NI RF Signal Generators Help (NI-RFSG 18.1)
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The following instructions are a guide for configuring your application for streaming. For a programmatic example, refer to RFSG Arbitrary Waveform Streaming.vi for LabVIEW or ArbitraryWaveformStreaming.prj for LabWindows/CVI, available using the NI Example Finder.
As an example, we have a 1.6 GB waveform we want to generate and an NI arbitrary waveform generator with 256 MB of onboard memory. This 1.6 GB waveform may be in the host memory, on disk, or data that your application generates dynamically during generation.
- Identify the streaming waveform—Set the Streaming Waveform Name property or the NIRFSG_ATTR_STREAMING_WAVEFORM_NAME attribute. Setting this property or attribute ensures that none of your streaming data is overwritten before it is generated. NI-RFSG monitors your progress to ensure that you write fresh data fast enough to keep up with the generation. If your application fails to keep up or attempts to write fresh data over data that has not been generated, NI-RFSG returns an error.
- Specify the amount of onboard memory to be used for streaming—Call the niRFSG Allocate Arb Waveform VI or the niRFSG_AllocateArbWaveform function to specify the amount of onboard memory to reserve for streaming. The allocated memory, known as the streaming waveform, serves as a buffer for the streaming process. The size of the waveform you wish to stream must be evenly divisible by the amount of onboard memory allocated for streaming to prevent the streaming waveform from being overwritten before it has generated.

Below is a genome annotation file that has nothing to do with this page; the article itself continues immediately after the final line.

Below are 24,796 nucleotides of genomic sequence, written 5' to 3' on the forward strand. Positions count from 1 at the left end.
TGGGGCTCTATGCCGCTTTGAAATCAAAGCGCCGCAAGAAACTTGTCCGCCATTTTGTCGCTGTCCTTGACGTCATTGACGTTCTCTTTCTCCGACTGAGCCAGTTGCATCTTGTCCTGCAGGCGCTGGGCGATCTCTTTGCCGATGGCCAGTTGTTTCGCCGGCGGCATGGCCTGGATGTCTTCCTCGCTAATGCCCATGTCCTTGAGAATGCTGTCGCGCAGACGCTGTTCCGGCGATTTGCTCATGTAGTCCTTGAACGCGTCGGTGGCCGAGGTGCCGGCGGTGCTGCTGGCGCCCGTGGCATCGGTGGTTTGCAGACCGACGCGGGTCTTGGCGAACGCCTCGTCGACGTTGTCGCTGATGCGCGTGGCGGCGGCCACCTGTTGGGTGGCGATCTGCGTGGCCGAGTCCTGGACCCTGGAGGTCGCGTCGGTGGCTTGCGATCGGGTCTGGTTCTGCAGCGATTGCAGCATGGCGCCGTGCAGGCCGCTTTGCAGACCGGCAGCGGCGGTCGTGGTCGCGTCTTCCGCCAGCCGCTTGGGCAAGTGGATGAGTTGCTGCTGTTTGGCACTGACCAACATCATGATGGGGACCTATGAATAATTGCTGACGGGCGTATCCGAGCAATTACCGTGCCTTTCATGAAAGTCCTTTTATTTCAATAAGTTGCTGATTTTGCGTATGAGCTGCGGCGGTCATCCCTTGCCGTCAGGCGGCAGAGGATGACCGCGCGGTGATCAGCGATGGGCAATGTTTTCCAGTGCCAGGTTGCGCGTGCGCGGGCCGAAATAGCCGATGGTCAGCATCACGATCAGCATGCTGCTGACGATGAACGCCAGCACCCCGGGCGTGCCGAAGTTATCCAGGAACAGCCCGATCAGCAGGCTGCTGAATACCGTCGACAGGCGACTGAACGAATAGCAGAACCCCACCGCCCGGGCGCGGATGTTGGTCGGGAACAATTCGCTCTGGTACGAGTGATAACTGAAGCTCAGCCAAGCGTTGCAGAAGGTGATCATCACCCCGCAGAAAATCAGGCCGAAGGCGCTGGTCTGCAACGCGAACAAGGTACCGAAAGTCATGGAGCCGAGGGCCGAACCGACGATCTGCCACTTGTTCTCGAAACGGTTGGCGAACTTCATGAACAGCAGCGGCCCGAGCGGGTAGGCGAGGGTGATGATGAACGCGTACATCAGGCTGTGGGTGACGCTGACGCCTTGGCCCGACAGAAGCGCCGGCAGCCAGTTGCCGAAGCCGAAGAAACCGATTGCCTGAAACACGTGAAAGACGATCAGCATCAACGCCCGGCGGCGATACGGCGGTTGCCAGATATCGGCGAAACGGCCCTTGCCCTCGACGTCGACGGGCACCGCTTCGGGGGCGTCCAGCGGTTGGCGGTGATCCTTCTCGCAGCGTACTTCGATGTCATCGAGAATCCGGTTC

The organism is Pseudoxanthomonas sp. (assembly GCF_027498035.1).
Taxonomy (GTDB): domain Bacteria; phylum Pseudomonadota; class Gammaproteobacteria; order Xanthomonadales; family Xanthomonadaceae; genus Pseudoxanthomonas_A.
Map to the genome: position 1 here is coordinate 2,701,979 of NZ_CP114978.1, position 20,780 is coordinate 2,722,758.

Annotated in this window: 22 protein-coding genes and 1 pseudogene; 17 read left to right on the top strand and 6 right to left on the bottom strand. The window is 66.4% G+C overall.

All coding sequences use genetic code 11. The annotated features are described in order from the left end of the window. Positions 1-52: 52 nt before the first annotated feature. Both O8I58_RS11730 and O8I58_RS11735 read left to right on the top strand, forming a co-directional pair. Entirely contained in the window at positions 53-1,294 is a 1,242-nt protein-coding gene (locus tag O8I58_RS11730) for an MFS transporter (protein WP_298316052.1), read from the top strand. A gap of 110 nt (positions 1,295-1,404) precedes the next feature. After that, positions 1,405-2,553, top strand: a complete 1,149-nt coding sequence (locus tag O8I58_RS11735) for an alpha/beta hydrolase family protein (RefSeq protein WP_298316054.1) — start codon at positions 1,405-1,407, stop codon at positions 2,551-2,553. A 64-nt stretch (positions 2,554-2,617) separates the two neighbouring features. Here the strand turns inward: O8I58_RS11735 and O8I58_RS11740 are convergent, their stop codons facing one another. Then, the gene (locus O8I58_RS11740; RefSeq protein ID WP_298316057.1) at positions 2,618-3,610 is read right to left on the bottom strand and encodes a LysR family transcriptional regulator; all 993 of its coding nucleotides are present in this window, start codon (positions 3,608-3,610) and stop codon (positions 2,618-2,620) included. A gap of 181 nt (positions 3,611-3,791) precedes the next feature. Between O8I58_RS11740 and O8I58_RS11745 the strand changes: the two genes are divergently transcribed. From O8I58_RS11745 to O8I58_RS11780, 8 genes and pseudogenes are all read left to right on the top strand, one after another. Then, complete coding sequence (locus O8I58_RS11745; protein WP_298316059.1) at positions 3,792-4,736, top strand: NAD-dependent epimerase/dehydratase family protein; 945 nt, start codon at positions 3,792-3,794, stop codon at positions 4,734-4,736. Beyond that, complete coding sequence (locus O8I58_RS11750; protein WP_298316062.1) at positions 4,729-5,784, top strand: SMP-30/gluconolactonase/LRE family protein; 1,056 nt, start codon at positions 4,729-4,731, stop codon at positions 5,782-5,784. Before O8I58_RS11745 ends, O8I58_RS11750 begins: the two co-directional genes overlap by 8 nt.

- Fill the streaming waveform with initial data—Call the niRFSG Write Arb Waveform VI or the niRFSG_WriteArbWaveform function to write the first part of the waveform data to the streaming waveform in onboard memory.
||Tip When transferring large blocks of waveform data, break the data into smaller blocks and call the niRFSG Write Arb Waveform VI or the niRFSG_WriteArbWaveform function multiple times. The data is appended sequentially. A computer can allocate smaller blocks of a large waveform faster than allocating a single large contiguous block in memory. Depending on the amount of RAM on the computer, transferring ten 16 MB blocks may be faster than transferring one 160 MB block.
- Begin generating the waveform—Call the niRFSG Initiate VI or the niRFSG_Initiate function to begin the waveform generation. As the waveform generates, space in the streaming waveform becomes free.
- (Optional) Monitor available memory as the waveform generates—Use the Space Available in Streaming Waveform property or the NIRFSG_ATTR_STREAMING_SPACE_AVAILABLE_IN_WAVEFORM attribute to determine how much of the streaming waveform is free for writing new data. As the waveform generates, space becomes available to write more waveform data.
- Write a block of waveform data—Call the niRFSG Write Arb Waveform VI or the niRFSG_WriteArbWaveform function to write a new block of waveform data to the streaming waveform in onboard memory.
If the size of the new block of waveform data is larger than the space available, NI-RFSG waits until sufficient space becomes available or the streaming write time expires. Use the Streaming Write Timeout property or the NIRFSG_ATTR_STREAMING_WRITE_TIMEOUT attribute to change the streaming write time.
- Repeat steps 5 and 6 until all waveform data is written.
Average Performance Rates
The following table lists the average data rates possible for PXI Express RF signal generators. Average data transfer rates are highly system dependent. The following table is intended to give you an idea of the average sustainable transfer rates using 16-bit (or 2 byte) samples.
||Data Rate (MB/s)
|Host memory on desktop computer or PXI embedded controller
|Desktop IDE or SATA hard drive
| All data rates highly dependent on chipset.
These numbers were obtained using several file I/O optimizations. For more information about this streaming process, refer to Stream to Disk Using Win32 File IO.
Improving Streaming Performance